Oklahoma City_ N. Scott Momaday, noted Oklahoma poet, playwright, painter, photographer and storyteller, will receive the National Medal of Arts, the nation's highest honor for artistic excellence. Momaday is among nine recipients who will receive medals from President George W. Bush and Mrs. Laura Bush in an East Room ceremony at the White House Thursday morning.
The National Medal of Arts, established by Congress in 1984, is awarded by the President and managed by the National Endowment for the Arts. Award recipients are selected based on their contributions to the creation, growth, and support of the arts in the United States.
"Scott is one of those rare individuals who belong to Oklahoma and to the world," said Betty Price, former executive director of the Oklahoma Arts Council who will be in attendance at the White House. "His generous spirit touches our lives, both Indian and non-Indian. He is among the few honored ones who have been named an official Oklahoma Cultural Treasure. His compositions allow us to see the world through his eyes and have enriched our national culture."
Momaday is only the third Oklahoman who will receive this prestigious honor. Ballerina Maria Tallchief and sculptor Allan Houser were previous recipients.
N. Scott Momaday is a renowned writer who celebrates Native American art and oral tradition in his novels and essays. A member of the Kiowa tribe, he is also a poet, playwright, painter, photographer, storyteller, and professor of English. Oklahoma Governor Brad Henry named Momaday the Oklahoma Centennial State Poet Laureate at a ceremony at the Oklahoma History Center, July 12th, 2007.
Navarre Scott Momaday was born in Lawton, Oklahoma on February 27, 1934. His father Al Momaday was of the Kiowa nation and a painter. His mother, Natachee Scott Momaday, was of English and Cherokee descent and a writer. Both taught on Indian reservations in Arizona and New Mexico when he was growing up, exposing him to the Navajo, Apache, and Pueblo Indian cultures of the Southwest. After receiving his undergraduate degree from the University of New Mexico, Momaday won a poetry fellowship to the creative writing program at Stanford University. He earned a doctorate in English literature there in 1963 and took a teaching position at the University of California in Santa Barbara.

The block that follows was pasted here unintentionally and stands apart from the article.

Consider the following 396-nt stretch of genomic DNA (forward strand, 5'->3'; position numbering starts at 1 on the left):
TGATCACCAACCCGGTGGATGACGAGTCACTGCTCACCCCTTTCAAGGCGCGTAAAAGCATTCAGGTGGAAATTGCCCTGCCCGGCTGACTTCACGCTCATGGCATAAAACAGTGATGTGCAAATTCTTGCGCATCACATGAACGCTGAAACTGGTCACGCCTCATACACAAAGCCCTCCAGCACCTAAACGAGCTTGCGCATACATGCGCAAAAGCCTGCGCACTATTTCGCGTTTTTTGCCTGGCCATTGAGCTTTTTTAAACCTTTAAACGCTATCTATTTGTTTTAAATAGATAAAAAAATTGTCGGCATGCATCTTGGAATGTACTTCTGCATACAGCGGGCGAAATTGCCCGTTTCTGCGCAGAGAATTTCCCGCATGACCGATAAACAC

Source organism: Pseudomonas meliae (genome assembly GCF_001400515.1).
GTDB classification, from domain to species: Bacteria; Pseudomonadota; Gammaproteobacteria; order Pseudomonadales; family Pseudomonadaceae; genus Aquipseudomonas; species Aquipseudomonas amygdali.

In 1969, his first novel House Made of Dawn (1968) was awarded the Pulitzer Prize for Fiction and he began teaching at UC Berkeley, subsequently teaching at Stanford and the University of Arizona. In 1974, he was the first professor to teach American literature at the University of Moscow in Russia. It was during this time that he began drawing and painting seriously. Since then, his work has been exhibited throughout the U.S. including retrospective exhibits at the Wheelwright Museum in Santa Fe in 1992 and the Jacobson House, University of Oklahoma in 2006.
Of Momaday's books, The Way to Rainy Mountain (1969) and The Names (1976) emphasize the importance of landscape and heritage. His collections of poetry include most recently In the Presence of the Sun (1992) and In the Bear's House (1999). A new collection of poetry is in progress. His second novel The Ancient Child was published in 1989.
Other works include The Man Made of Words: Essays, Stories, Passages (1997), Three Plays (2007) and three children's books. He is a contributor to Lewis and Clark through Indian Eyes (2006) and to both the English and French editions of Writers for Literary and The Alphabet of Hope (UNESCO 2007). UNESCO also named him an Artist for Peace in 2003. His books have been translated into seven languages. He has been a commentator on National Public Radio and a featured commentator in PBS documentaries.
Momaday divides his time between Oklahoma City and Santa Fe where he is a Senior Scholar at the School for Advanced Research. In addition, he is a Fellow of the American Academy of Arts and Sciences and holds 15 honorary degrees and numerous awards.
He is the founder and chairman of The Buffalo Trust, a non-profit foundation for the preservation and restoration of Native American culture, a founding trustee of the National Museum of the American Indian, and a founding member of the Stewardship Council of the Autry Center for the American West.
The other recipients include Morten Lauridsen, composer, Los Angeles, CA; R. Craig Noel, Old Globe Theatre director, San Diego, CA; Roy R. Neuberger, arts patron, New York, NY; Les Paul, guitarist, inventor, New York, NY; Henry Steinway, arts patron, New York, NY; George Tooker, painter, Hartland, VT; University of Idaho Lionel Hampton International Jazz Festival, Moscow, ID; and Andrew Wyeth, painter, Chadds Ford, PA.